High levels of school autonomy could be the key to greater student achievement, based on new research launched by the education minister, Christopher Pyne.
The report included the latest findings from the work of emeritus professor Brian Caldwell, the Australian lead in an international study to track school autonomy and its impact on student achievement.
Caldwell examined case studies of four Australian schools – selected in part because they were deemed to have a higher level of autonomy than most – based on site visits and various data, including information sourced from the My School website, along with online reports of school plans and reviews.
The research then assessed this information in relation to the way decisions were made at each school with regard to aspects such as organisation of instruction, personnel management, planning and structures, and resource management.
“A high level of coherence was evident in each of the case studies in the sense that leadership and management were closely … connected to curriculum and pedagogy,” Caldwell wrote in his report. “This coherence extends to the selection of staff and the allocation of funds in budgets, each of which reflect the unique mix of learning needs at a school and priorities for action.
“The four case studies in these ‘demonstration schools’ provided rich descriptions of what was done, and by whom, to make the link to learning.”
Pyne says the findings supported previous Australian and international data indicating that higher levels of school autonomy are associated with higher levels of achievement, providing there is a balance of autonomy and accountability.
“The research also indicates that the focus of autonomy should be on professional practice, with the aim of making connections between the functions associated with school autonomy and actions that are likely to have an impact on student achievement,” Pyne says. “Great schools have leaders and teachers who have the independence to make decisions and deliver the education that best meets the needs of their students.”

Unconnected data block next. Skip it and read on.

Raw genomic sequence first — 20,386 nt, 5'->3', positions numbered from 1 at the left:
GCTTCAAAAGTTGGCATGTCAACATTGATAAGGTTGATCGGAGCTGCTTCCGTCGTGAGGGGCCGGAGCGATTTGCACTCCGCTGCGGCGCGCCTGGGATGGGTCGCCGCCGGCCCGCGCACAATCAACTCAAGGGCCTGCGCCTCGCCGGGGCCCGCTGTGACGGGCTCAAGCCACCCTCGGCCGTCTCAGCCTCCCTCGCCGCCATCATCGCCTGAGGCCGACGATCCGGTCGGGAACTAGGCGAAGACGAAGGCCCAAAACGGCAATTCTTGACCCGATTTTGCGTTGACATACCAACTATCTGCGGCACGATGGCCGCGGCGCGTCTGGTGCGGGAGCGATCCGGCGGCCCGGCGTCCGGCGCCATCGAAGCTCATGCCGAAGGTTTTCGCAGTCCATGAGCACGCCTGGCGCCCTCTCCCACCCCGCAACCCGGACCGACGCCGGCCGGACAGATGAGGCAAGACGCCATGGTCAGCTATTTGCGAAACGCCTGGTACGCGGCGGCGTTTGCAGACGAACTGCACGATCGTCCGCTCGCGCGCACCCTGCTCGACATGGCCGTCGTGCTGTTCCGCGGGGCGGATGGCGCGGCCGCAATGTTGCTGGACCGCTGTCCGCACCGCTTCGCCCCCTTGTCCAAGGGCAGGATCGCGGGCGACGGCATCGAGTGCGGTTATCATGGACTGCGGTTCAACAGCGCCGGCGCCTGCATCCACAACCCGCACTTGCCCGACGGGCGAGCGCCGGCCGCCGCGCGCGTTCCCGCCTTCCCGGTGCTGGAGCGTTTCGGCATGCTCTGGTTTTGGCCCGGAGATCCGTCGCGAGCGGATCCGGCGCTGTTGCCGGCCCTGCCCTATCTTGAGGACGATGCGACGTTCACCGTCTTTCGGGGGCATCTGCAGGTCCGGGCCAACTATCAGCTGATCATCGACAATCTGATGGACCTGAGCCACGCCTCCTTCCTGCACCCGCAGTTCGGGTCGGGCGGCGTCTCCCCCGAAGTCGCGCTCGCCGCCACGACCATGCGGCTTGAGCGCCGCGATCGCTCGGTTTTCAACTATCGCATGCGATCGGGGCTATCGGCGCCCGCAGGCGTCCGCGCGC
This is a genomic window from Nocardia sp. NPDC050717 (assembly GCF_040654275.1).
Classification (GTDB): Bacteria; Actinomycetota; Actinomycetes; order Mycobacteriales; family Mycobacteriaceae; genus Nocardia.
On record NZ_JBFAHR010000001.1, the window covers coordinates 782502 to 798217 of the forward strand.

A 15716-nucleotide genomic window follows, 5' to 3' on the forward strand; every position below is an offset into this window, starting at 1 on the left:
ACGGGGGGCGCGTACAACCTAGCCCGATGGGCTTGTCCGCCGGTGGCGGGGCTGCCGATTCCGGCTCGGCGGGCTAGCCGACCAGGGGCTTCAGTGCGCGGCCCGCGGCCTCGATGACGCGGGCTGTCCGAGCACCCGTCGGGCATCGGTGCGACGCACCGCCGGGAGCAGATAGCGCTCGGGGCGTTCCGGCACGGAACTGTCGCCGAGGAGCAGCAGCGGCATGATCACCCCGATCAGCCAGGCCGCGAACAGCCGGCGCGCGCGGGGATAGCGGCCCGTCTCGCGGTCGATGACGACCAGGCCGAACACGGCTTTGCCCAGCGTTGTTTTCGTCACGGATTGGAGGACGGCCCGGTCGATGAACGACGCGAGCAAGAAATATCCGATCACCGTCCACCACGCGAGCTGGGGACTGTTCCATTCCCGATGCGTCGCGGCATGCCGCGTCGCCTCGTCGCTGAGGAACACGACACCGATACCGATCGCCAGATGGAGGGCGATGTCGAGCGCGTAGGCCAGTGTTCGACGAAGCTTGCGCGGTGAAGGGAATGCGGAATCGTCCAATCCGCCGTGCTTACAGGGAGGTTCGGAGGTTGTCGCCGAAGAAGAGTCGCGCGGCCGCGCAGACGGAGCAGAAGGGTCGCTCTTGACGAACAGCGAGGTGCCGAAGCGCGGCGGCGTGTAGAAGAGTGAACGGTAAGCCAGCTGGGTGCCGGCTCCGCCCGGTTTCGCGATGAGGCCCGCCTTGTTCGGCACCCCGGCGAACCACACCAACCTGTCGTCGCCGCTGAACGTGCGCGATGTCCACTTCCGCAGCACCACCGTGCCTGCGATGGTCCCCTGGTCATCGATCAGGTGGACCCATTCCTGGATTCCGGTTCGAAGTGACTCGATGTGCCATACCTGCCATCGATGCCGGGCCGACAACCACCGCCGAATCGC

Phillip Heath, national chair of the Association of Heads of Independent Schools of Australia and Head of Barker College, says the research Caldwell presented shows local decision-making enables schools to direct resources where they have the most impact.
Heath welcomes the priority the government has placed on school autonomy as a driver of educational reform, and says the research “confirms the importance of the autonomy of principals in underwriting the transformation and improvement of schools”.
“However,” he says, “given the importance of the role of the principal in ensuring autonomy leads to student gains, it is vital that policy is informed by a broad and deep understanding of autonomous school leadership.”
In an opinion piece published the The Conversation following the launch of the research findings, the director of the Office of Educational Leadership at the University of NSW, Scott Eacott, points to “serious flaws in the study’s methodology”, including how the four schools were selected to participate.
Eacott said that whilst there was little doubt that the argument for autonomy was persuasive, the “evidence at this point is inconclusive”.
“In the interest of improving our schools, there is a need for serious dialogue and debate,” he wrote. “We need clarity on what school autonomy means, what evidence we have to support it (or not) and what we need to know.”Do you have an idea for a story?
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